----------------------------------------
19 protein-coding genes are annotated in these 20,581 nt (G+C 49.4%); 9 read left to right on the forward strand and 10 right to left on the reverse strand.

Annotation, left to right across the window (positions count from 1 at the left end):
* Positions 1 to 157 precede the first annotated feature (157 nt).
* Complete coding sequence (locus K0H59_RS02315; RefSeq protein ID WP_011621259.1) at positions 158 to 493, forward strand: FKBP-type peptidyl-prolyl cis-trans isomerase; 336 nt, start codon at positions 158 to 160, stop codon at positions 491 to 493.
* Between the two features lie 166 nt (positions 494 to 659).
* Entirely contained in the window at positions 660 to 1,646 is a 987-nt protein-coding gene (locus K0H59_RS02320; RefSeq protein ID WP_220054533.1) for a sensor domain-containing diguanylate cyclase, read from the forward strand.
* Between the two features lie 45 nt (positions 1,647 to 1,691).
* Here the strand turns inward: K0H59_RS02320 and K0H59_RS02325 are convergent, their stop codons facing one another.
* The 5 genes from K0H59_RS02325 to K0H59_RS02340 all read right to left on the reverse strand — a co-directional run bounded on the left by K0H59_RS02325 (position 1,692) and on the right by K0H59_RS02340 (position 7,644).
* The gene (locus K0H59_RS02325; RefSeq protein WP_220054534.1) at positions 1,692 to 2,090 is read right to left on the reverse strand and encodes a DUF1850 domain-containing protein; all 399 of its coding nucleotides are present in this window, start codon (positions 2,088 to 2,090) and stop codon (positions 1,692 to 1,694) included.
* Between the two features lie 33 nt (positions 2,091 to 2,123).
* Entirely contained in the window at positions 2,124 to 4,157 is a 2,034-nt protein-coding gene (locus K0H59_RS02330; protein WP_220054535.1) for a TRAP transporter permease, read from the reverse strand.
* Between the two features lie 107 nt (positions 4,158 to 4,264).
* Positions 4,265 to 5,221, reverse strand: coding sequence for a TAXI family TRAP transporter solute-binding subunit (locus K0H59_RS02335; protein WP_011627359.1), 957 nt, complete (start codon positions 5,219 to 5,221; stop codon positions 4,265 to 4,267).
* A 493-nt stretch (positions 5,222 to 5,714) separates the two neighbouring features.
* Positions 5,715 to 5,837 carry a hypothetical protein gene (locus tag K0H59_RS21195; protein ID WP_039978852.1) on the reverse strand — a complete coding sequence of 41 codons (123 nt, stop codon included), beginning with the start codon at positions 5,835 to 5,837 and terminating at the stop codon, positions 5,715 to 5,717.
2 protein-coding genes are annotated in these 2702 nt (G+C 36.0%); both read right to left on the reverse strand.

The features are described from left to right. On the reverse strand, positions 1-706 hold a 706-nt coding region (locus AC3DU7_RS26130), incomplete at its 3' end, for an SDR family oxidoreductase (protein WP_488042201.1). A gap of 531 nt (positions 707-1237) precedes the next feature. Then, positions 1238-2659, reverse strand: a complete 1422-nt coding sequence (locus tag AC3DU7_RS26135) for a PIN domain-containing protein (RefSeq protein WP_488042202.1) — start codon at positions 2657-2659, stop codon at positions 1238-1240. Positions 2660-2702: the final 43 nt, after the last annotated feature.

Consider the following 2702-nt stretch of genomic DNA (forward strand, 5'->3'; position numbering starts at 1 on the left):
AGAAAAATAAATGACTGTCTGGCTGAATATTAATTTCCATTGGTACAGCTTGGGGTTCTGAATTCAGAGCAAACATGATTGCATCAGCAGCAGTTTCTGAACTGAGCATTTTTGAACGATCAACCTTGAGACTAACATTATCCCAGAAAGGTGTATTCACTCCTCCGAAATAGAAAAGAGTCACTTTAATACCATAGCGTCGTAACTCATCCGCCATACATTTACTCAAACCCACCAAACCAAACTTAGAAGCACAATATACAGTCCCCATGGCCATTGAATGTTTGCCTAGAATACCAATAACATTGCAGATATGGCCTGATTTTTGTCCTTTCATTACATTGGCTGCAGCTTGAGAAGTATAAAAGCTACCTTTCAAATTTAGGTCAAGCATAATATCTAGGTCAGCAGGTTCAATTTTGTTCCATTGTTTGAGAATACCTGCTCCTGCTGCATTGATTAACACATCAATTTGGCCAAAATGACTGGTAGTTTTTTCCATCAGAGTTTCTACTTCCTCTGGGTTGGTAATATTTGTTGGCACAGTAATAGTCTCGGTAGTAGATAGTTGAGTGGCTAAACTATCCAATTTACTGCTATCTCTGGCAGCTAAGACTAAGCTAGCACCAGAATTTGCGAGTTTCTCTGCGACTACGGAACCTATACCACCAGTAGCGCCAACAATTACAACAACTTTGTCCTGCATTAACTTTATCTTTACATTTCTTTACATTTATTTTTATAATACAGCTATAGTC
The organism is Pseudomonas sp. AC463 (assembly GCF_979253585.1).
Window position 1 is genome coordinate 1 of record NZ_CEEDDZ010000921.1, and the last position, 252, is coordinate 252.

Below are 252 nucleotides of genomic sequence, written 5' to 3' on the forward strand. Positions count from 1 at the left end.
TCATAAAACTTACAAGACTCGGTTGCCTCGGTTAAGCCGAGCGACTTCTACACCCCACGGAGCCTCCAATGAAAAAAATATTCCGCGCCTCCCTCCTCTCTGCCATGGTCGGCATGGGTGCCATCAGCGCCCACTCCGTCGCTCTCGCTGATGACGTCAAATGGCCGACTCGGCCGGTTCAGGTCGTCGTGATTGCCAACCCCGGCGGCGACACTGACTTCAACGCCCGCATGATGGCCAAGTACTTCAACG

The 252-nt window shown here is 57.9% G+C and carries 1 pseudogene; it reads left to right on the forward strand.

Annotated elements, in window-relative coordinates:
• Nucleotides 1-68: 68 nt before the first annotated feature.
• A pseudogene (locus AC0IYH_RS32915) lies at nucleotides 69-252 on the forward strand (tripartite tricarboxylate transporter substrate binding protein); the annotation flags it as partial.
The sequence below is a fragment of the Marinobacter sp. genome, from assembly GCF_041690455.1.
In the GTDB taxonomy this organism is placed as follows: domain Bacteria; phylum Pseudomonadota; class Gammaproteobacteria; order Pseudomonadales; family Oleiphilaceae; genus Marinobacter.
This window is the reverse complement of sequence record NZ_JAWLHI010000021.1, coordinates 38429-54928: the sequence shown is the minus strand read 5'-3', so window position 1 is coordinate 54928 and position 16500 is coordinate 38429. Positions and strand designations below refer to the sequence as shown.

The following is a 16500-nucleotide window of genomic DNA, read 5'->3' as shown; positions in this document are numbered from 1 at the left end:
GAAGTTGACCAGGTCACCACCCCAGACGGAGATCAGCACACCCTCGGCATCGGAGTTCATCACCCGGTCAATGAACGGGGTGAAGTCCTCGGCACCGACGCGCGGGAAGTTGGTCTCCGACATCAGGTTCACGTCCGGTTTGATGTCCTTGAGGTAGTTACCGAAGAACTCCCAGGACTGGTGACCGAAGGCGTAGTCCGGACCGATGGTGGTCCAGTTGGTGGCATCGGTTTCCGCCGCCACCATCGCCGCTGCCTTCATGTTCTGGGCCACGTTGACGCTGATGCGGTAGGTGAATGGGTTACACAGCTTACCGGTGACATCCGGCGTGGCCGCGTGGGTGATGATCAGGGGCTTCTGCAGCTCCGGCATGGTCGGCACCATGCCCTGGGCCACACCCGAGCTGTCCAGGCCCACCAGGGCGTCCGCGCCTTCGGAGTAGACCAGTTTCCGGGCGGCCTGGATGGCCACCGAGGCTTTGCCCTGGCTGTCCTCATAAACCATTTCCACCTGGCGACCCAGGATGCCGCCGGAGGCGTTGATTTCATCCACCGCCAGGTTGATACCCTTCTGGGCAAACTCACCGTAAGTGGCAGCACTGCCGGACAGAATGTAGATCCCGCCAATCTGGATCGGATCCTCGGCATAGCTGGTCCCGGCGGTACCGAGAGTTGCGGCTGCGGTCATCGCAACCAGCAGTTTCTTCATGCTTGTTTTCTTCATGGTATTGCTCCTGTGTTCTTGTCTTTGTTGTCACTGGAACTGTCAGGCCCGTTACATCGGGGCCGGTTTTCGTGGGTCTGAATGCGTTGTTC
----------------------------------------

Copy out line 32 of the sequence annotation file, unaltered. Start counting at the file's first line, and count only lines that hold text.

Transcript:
The following is a 16500-nucleotide window of genomic DNA, read 5'->3' as shown; positions in this document are numbered from 1 at the left end: